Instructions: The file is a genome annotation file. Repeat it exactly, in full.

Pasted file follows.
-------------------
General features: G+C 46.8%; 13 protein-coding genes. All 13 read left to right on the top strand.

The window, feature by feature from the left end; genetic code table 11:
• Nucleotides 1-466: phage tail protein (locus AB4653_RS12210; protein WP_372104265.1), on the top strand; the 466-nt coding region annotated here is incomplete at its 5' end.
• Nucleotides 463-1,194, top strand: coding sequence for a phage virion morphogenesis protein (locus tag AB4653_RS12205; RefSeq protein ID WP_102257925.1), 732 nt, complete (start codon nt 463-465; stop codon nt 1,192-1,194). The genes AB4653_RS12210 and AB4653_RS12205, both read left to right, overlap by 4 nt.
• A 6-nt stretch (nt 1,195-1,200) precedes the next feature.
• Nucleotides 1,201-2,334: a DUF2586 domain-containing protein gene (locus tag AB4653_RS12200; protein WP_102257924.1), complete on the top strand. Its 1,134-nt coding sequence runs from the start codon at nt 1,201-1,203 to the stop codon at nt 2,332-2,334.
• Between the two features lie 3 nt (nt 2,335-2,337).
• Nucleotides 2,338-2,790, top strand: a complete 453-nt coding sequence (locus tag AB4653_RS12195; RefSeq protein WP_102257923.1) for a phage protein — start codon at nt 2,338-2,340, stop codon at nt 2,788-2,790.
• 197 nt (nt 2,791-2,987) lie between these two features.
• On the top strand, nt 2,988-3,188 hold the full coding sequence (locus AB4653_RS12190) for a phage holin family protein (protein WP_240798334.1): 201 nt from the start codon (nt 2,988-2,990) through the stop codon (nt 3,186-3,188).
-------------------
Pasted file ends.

General features: G+C 46.8%; 13 protein-coding genes. All 13 read left to right on the top strand.

The window, feature by feature from the left end; genetic code table 11:
• Nucleotides 1-466: phage tail protein (locus AB4653_RS12210; protein WP_372104265.1), on the top strand; the 466-nt coding region annotated here is incomplete at its 5' end.
• Nucleotides 463-1,194, top strand: coding sequence for a phage virion morphogenesis protein (locus tag AB4653_RS12205; RefSeq protein ID WP_102257925.1), 732 nt, complete (start codon nt 463-465; stop codon nt 1,192-1,194). The genes AB4653_RS12210 and AB4653_RS12205, both read left to right, overlap by 4 nt.
• A 6-nt stretch (nt 1,195-1,200) precedes the next feature.
• Nucleotides 1,201-2,334: a DUF2586 domain-containing protein gene (locus tag AB4653_RS12200; protein WP_102257924.1), complete on the top strand. Its 1,134-nt coding sequence runs from the start codon at nt 1,201-1,203 to the stop codon at nt 2,332-2,334.
• Between the two features lie 3 nt (nt 2,335-2,337).
• Nucleotides 2,338-2,790, top strand: a complete 453-nt coding sequence (locus tag AB4653_RS12195; RefSeq protein WP_102257923.1) for a phage protein — start codon at nt 2,338-2,340, stop codon at nt 2,788-2,790.
• 197 nt (nt 2,791-2,987) lie between these two features.
• On the top strand, nt 2,988-3,188 hold the full coding sequence (locus AB4653_RS12190) for a phage holin family protein (protein WP_240798334.1): 201 nt from the start codon (nt 2,988-2,990) through the stop codon (nt 3,186-3,188).